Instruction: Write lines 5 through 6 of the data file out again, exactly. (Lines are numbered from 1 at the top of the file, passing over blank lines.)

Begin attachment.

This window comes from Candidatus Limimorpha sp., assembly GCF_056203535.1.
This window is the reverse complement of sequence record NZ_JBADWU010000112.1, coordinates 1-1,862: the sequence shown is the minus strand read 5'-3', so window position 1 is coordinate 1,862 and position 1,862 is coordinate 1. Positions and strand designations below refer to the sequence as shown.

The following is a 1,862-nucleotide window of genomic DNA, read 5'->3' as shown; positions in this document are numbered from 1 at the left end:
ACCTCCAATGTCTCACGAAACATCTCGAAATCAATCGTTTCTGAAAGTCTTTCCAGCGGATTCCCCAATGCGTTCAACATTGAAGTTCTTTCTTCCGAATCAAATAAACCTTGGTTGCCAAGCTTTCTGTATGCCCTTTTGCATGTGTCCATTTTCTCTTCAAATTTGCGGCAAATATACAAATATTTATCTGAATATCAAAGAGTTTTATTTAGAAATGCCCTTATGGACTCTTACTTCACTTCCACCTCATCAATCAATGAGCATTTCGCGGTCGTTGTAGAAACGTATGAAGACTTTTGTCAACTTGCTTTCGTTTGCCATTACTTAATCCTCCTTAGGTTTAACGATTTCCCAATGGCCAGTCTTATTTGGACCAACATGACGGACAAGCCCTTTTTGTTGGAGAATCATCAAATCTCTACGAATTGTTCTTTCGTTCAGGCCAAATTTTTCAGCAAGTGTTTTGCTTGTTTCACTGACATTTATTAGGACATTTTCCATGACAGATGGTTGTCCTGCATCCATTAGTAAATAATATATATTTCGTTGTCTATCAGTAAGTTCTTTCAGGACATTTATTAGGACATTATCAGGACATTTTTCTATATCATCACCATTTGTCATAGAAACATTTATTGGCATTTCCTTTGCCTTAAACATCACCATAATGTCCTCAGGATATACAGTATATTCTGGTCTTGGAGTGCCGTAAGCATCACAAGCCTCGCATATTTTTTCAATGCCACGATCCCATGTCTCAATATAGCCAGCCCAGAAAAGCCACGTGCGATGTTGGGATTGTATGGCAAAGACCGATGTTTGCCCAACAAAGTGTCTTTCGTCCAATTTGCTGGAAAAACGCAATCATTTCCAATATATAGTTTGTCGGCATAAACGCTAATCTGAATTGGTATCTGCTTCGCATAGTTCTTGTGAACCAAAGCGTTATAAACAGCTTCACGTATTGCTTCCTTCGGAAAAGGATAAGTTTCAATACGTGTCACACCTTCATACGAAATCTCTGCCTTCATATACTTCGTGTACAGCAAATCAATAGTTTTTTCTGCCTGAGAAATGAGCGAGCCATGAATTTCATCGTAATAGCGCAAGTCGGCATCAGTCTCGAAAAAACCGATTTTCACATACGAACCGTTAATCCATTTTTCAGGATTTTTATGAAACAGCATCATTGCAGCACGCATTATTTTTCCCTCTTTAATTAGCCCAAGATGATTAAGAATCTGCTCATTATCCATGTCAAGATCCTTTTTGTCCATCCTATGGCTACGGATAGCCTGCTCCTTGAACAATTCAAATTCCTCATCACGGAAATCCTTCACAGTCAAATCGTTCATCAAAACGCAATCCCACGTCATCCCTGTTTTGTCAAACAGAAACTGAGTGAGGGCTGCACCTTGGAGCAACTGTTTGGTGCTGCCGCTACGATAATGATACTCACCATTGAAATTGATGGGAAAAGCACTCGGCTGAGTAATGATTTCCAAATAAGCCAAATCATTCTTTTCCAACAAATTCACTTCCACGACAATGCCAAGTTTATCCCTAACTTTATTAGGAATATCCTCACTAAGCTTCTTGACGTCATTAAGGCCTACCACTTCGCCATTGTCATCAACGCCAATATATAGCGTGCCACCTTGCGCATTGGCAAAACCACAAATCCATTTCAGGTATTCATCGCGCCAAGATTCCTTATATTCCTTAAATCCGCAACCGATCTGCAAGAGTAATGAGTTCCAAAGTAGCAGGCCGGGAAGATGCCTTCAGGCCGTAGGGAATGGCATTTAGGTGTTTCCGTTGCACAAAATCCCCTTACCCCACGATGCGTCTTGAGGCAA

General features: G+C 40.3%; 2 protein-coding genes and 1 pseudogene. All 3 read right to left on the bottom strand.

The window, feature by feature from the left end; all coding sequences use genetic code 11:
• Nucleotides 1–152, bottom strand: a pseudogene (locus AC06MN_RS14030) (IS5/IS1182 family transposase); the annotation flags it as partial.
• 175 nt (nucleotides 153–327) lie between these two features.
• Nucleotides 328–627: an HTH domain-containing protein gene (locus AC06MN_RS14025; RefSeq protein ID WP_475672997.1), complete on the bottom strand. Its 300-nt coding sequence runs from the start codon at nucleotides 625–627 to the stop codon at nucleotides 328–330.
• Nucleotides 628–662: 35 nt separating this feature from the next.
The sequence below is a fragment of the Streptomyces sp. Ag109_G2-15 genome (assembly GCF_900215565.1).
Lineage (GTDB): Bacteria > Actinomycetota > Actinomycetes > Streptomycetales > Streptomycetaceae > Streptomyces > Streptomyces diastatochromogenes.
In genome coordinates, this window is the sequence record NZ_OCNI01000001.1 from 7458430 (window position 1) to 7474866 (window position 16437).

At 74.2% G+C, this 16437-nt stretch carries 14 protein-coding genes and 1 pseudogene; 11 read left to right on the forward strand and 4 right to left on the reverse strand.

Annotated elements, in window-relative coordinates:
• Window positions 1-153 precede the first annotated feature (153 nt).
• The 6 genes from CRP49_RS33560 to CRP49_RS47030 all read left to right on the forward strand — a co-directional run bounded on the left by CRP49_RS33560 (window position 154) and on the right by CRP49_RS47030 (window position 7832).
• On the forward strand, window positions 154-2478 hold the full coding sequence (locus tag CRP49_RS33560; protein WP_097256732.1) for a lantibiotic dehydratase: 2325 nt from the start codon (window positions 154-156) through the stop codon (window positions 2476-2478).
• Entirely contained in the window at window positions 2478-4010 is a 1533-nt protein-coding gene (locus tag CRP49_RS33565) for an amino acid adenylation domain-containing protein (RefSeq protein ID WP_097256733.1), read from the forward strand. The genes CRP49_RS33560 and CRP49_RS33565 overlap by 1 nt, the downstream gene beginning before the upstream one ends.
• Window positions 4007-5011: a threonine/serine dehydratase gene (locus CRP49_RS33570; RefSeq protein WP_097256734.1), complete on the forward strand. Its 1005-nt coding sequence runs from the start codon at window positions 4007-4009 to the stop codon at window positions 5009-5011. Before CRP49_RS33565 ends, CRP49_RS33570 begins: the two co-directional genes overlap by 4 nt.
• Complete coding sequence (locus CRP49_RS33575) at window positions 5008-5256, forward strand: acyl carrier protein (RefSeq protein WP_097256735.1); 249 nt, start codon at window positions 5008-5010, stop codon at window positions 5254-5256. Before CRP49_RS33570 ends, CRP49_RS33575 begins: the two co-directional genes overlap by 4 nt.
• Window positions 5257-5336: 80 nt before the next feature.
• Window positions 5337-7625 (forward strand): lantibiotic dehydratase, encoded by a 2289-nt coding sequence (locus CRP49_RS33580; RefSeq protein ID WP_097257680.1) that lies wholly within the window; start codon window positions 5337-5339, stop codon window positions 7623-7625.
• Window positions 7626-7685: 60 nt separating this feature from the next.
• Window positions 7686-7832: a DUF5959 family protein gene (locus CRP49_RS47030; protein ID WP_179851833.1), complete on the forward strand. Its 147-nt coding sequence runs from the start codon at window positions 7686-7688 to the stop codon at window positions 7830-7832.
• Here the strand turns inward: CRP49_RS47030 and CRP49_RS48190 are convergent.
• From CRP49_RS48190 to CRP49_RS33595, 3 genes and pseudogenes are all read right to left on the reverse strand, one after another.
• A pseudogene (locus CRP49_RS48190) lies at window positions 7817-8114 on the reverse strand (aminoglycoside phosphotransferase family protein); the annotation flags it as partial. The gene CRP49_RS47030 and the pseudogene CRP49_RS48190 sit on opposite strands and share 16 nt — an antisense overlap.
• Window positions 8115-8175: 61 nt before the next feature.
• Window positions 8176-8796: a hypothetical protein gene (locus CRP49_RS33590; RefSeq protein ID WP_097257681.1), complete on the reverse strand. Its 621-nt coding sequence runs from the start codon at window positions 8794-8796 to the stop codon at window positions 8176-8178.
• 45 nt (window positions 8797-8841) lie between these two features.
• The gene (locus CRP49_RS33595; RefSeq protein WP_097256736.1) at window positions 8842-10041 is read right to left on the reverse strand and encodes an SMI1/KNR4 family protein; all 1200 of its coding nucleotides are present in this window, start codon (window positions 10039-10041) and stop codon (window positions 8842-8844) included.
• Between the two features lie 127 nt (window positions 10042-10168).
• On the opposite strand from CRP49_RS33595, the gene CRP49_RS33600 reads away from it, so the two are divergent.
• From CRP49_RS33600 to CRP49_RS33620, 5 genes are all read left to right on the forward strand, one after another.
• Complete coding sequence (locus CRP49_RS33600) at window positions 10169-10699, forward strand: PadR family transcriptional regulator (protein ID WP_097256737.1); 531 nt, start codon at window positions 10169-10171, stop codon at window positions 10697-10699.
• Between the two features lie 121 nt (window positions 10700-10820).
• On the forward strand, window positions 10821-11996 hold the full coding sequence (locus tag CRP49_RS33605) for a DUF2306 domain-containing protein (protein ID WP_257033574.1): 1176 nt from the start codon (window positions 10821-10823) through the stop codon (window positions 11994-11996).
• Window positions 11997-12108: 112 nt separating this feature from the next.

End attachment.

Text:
General features: G+C 40.3%; 2 protein-coding genes and 1 pseudogene. All 3 read right to left on the bottom strand.

The window, feature by feature from the left end; all coding sequences use genetic code 11: